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Gym Jargon Buster - What Is Your Core?

Gym Jargon Buster - What Is Your Core?

The first in our series of Gym Jargon Busting Blogs - looks at your core muscles, where are they exactly, what do they do and why should we be exercising them. This is followed up with 5 of our highly recommended exercises to get your core stronger.

What is your core?
The core is made up of a range of stabilising muscles, which ensure correct posture in your daily life and during exercise; they extend far beyond your Abs. Major muscles include: the pelvic floor muscles, diaphragm, transversus abdominis, multifidus, internal and external obliques, rectus abdominis and the erector spinae. The Abs are only part of the equation!

You may be surprised to learn that the common ‘sit up’ is not the most effective action to get the most from your core. In fact, the Rectus Abdominis (your 6 pack muscles) should be the last muscle group to be worked, since these are the least relevant to really improving core strength.

If people spent less time doing sit ups and more time training ALL the true core muscles during every workout, the population would have a lot stronger, healthy bodies and a lot fewer back problems.Why is this important?

Why is exercising your core so important?
Exercising the core is an important part of a well put together fitness routine. However, aside from the occasional push up or sit up, the core muscles are largely neglected. Apart from serving as the protectors of your abdominal organs, it’s involved in most full body functional movements.

Back pain is often a common side effect to having a weak core and in many cases strengthening in this area will improve both your posture and remove a large number of complaints with back pain.

Everyday things like putting on your shoes/socks, picking items off the floor, sitting down and standing back up and turning around, are all things we take for granted but with a weak core these simple tasks can become an effort. Jobs that involve lifting, twisting and standing all rely on core muscles, therefore strengthening this area will have huge benefits in your normal day to day tasks.

Achieving a strong core can be done with many different exercises. Here we have picked out 6 of our favourites, which you can do in the gym.
If you need any advice on the exercises below, before attempting them please ask one of our fully qualified and friendly gym team.

The Plank
The plank

    • Keep your elbows underneath shoulders
    • Feet together
    • Arms shoulder width apart
    • Maintain a straight line from head to toe

Cable Rotations

Cable rotations:

    • Stand with your feet pointed straight ahead and placed shoulder-width apart.
    • Keep your knees slightly bent.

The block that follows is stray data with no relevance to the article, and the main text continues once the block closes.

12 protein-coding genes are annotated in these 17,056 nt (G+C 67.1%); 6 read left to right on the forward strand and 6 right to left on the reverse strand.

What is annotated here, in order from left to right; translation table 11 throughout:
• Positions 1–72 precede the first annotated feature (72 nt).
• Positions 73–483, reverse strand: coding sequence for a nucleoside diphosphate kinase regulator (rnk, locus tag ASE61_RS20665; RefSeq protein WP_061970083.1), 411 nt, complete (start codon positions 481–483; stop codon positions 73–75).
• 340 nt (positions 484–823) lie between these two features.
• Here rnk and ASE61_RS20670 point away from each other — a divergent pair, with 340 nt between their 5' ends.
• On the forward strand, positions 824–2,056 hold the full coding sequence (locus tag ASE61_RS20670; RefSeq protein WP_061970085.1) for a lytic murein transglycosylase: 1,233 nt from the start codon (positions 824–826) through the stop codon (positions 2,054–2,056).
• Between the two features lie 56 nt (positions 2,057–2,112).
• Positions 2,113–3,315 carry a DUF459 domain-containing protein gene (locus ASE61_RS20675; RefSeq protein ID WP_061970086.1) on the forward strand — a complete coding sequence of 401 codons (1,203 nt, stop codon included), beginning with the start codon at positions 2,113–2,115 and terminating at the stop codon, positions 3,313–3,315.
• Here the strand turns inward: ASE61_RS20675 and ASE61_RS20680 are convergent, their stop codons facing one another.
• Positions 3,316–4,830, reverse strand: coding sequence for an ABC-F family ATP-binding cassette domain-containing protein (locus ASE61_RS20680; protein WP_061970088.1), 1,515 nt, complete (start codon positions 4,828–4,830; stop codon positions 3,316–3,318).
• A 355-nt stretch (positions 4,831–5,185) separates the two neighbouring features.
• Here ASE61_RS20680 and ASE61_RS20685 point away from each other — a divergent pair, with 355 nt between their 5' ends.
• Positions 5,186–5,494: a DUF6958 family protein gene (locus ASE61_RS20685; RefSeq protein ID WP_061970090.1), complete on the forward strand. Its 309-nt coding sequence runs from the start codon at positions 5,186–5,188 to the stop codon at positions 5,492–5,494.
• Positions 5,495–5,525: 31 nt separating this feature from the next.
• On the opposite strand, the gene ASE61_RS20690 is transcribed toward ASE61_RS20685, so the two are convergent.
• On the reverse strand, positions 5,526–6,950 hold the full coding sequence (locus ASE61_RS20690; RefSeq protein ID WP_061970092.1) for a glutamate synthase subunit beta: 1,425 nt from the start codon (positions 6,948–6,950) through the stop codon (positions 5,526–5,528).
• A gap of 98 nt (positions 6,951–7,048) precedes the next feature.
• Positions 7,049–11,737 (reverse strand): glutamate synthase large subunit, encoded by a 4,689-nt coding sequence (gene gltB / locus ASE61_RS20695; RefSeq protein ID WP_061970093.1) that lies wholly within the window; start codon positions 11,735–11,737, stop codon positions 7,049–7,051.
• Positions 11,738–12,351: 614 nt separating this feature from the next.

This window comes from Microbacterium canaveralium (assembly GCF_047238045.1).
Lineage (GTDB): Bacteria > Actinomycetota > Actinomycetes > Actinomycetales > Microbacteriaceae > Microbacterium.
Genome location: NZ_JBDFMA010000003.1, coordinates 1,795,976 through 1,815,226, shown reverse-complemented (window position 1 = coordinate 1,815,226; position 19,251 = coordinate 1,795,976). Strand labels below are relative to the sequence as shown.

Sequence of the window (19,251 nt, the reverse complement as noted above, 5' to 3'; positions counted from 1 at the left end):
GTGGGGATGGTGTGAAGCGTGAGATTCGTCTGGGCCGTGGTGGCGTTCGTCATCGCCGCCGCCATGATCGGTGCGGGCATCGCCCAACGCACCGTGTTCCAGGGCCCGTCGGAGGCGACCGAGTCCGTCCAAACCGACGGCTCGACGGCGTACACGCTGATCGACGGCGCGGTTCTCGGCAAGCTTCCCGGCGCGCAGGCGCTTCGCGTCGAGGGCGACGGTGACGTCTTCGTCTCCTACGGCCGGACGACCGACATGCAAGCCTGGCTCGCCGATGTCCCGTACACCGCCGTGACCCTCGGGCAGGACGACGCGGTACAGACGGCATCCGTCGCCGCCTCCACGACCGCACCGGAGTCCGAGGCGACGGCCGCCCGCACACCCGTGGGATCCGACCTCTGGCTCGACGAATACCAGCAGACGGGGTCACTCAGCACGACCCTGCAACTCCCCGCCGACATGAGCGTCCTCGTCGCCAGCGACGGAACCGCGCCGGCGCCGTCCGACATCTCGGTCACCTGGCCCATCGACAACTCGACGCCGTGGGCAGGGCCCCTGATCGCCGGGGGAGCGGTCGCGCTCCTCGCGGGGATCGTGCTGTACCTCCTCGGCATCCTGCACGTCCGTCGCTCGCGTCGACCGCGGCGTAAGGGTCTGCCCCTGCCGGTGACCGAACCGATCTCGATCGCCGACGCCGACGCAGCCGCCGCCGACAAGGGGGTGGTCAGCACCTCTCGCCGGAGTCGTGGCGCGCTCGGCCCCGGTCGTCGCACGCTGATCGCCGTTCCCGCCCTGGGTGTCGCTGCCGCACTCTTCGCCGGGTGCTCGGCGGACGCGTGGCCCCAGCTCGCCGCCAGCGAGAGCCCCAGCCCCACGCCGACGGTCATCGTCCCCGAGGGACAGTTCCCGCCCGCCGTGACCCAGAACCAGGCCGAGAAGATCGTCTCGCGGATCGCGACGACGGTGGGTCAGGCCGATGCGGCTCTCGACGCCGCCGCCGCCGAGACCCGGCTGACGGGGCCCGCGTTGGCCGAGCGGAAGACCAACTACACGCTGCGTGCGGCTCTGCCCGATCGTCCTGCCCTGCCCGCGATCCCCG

• With arms extended, hold a cable in both hands in front of your chest.
    • Rotate your arms and torso away from the weight stack, keeping your feet in place.
    • Hold the end position for the desired time and then return to the starting position. Repeat in the other direction.



    • Lie face down on a hyperextension bench, tucking your ankles under the footpads.
    • Adjust the upper pad if possible so your upper thighs lie flat across the wide pad, leaving enough room for you to bend at the waist.
    • With your body straight, cross your arms in front of you or behind your head. This will be your starting position.
    • Start bending forward slowly at the waist as far as you can while keeping your back flat whilst inhaling.
    • Slowly raise your torso back to the initial position as you exhale.

Swiss Ball Crunch

Swiss ball crunch:

    • Lay on the ball so that your back is arched over it, with your feet firmly on the floor and cross your arms over your chest.
    • Engage your core to control your lower back, just as you would if you were doing this on the floor, and then crunch your shoulders up towards your hips.
    • Breathe out as you crunch, which will be until your upper body is roughly straight, and hold this for a second to get an isometric contraction.
    • Slowly lower yourself back down over the ball until you feel your shoulder blades touch.



TTX rollout:

    • Adjust the TRX straps to mid-length.
    • Start with feet hip width apart or together to make it more difficult. Reach your arms forward at shoulder height to create tension in the straps.
    • Maintaining a plank position slowly extend the arms forward and up while keeping the shoulders engaged. Go to a point where you can still maintain proper form while challenging the core.
    • Maintaining the plank position bring the arms back towards the body and return to starting position.

Kettlebell windmill

And finally the Kettlebell windmill:

    • Rotate the feet to the left
    • Hinge the hip to the right and load the straight back leg
    • While keeping the front foot soft, rotate the t-spine and reach toward the ground whilst inhaling
    • Eyes should be on the overhand arm
    • Go as far as your mobility allows without your lower back rounding
    • Squeeze your glute and stand back up while exhaling.

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